My Story: “Depression Is Not A Battle To Be Fought Alone”

Ruthie HawkinsI am a strong Black woman and I suffer from depression. I recall at a very young age feeling like something was “off.” While in early years, I attributed my emotional roller coaster to abandonment issues associated with adoptive children. It wasn’t until my senior year in high school that things took a toll for the worst. I began the year off on a real high. I had just made the varsity basketball team, met a few college coaches that were willing to come see me play – the world was filled to the brim with opportunity.

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But then it all came crashing down. I was soon after cut off the basketball team due to an error made by my school counselor. Despite a petition letter to the school board, a pathetic personal plea and my parents going to bat for me, the outlook was gloomy. Here I was, coming up on my 18th birthday and everything I had dreamt about since middle school had been ripped away from me. Before I knew it, I had cut myself off from everyone, even my teammates. School took a back seat. I even dropped out months before my graduation. Oddly enough, I felt as if I had no control over my downward spiral.

Family stepped in to the best of their ability but I turned on them. Friends extended a hand and while I wanted to take hold of it, there was a piece of me that was just so overcome by sadness and a loss of interest that I had no reaction at all. Once a bubbly girl full of life, I slowly transitioned into a broken little girl. All the while I thought, ‘this is just a stage… I’ll grow out of it.’ Needless to say, due to a lack of education regarding depression, personality disorders, and my birth mother’s medical history, things began to intensify.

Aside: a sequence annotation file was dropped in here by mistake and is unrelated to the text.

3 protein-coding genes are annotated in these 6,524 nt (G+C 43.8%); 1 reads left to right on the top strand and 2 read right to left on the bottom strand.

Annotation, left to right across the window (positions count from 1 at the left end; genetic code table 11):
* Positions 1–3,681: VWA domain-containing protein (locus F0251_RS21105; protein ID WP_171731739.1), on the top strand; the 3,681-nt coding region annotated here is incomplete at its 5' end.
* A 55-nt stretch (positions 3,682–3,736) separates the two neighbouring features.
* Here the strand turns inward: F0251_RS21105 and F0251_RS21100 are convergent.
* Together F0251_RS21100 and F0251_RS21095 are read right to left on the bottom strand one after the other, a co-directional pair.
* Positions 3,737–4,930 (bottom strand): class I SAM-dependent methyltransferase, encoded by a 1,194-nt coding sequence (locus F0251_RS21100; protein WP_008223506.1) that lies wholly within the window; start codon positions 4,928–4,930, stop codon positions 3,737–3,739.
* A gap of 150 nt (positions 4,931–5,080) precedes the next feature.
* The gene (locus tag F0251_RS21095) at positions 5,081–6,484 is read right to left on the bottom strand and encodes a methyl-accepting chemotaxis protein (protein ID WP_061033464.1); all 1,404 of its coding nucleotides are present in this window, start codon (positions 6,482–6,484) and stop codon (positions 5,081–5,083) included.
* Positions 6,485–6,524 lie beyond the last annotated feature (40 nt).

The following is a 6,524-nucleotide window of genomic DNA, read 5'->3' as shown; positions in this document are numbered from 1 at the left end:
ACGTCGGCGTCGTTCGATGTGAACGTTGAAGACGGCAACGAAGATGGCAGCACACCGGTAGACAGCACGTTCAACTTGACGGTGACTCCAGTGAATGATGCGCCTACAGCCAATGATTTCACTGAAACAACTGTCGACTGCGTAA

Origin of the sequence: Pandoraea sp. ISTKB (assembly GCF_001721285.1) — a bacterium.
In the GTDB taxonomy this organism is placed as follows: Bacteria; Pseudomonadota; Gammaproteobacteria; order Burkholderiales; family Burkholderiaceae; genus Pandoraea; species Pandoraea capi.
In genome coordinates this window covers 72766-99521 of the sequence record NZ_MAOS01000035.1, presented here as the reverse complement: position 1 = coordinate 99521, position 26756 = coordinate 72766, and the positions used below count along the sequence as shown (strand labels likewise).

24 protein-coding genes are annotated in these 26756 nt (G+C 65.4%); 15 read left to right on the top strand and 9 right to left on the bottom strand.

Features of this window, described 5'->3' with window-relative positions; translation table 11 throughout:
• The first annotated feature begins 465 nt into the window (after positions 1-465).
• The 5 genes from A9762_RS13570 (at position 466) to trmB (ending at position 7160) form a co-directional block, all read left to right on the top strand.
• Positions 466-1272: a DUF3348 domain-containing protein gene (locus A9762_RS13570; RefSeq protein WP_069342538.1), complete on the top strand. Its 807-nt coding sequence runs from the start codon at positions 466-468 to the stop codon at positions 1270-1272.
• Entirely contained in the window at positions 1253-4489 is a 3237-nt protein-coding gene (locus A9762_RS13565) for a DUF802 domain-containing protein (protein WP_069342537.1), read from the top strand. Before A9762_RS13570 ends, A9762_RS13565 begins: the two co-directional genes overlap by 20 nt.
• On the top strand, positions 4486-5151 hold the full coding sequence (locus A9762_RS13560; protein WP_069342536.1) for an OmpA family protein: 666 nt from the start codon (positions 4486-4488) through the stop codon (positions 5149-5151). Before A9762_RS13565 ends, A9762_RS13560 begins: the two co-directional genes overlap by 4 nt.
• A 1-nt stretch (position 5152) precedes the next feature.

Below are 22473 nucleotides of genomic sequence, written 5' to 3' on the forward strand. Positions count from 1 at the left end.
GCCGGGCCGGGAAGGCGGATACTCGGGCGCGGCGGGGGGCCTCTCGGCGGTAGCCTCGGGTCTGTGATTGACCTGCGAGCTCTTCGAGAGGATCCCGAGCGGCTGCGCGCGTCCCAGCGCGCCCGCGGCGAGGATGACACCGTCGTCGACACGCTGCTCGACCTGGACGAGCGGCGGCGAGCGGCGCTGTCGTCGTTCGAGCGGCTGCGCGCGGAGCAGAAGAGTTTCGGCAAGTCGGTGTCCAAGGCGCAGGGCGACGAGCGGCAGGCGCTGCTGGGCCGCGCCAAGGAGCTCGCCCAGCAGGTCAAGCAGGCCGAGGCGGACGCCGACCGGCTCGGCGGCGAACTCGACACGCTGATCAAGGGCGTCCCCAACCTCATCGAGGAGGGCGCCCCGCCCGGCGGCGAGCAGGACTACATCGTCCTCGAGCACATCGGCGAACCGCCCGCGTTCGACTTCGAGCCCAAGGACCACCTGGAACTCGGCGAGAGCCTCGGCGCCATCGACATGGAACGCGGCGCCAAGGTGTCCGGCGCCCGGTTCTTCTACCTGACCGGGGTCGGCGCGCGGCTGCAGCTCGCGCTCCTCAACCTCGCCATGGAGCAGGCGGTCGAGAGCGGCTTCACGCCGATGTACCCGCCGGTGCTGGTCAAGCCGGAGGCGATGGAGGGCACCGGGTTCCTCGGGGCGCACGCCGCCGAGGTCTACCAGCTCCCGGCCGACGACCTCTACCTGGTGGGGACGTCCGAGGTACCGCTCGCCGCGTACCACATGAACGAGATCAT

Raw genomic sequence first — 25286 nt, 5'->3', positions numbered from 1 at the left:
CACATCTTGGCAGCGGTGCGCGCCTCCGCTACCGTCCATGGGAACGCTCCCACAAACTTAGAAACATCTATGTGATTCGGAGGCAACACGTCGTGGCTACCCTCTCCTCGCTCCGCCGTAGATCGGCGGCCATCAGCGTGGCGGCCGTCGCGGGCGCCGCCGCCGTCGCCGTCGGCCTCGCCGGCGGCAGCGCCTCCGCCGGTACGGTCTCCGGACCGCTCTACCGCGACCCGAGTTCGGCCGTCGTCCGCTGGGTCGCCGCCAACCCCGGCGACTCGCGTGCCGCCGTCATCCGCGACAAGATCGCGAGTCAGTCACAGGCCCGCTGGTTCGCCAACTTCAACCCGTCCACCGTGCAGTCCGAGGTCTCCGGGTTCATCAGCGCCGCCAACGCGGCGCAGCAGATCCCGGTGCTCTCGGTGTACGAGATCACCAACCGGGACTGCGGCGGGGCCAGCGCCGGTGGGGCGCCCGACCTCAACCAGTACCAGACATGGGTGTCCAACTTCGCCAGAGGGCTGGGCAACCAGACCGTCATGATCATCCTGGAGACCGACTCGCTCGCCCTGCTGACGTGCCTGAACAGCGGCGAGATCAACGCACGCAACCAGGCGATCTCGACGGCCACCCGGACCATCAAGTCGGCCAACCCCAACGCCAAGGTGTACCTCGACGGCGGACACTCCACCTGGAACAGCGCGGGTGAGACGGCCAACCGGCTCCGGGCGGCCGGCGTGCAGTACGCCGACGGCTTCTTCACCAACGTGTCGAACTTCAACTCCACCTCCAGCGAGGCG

Depression: Family Ties

During the summer of 2003, with the help of my parents, I reached out to my birth mother. In fact, I moved to Chicago to build a relationship with her, as I thought she had all the answers. ‘A location change is all I need to get me out of my funk,’ I thought.

READ: The Strong Black Woman: The New Face of Depression

But I was wrong.

Upon meeting my birth mother, it was like looking in a mirror. Things started off great, but like the year preceding, the London Bridge came tumbling down, without a warning. My birth mother began exhibiting irrational behavior and using. It was then that I learned that my mother suffered from manic depression, a personality disorder that stems from a combination of genetic and non-genetic factors.

It was like a LIGHTBULB. I saw ME, only 25 years later and I didn’t like it. I imagined what life may have been like under her roof, everything I had taken for granted growing up, but more importantly I saw that without help, my future may not look any different. Like my mother, I suffered with spats of rollercoaster emotion with periods of normal mood and energy in between, thoughts of suicide and attempted suicide. Only, I chose to seek out help. While I was not diagnosed with manic depression, in 2005, I was diagnosed with borderline personality disorder, an identification that has since been reduced to seasonal depression.

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Journey Into Healing

Needless to say, it has been a bumpy road. While I admit that every day is a battle – as I feel I must wear the face of a “strong Black woman” to make it through, there are many things that have aided me over the years. From finding faith to counseling to exercise, here is list of ways I manage depression.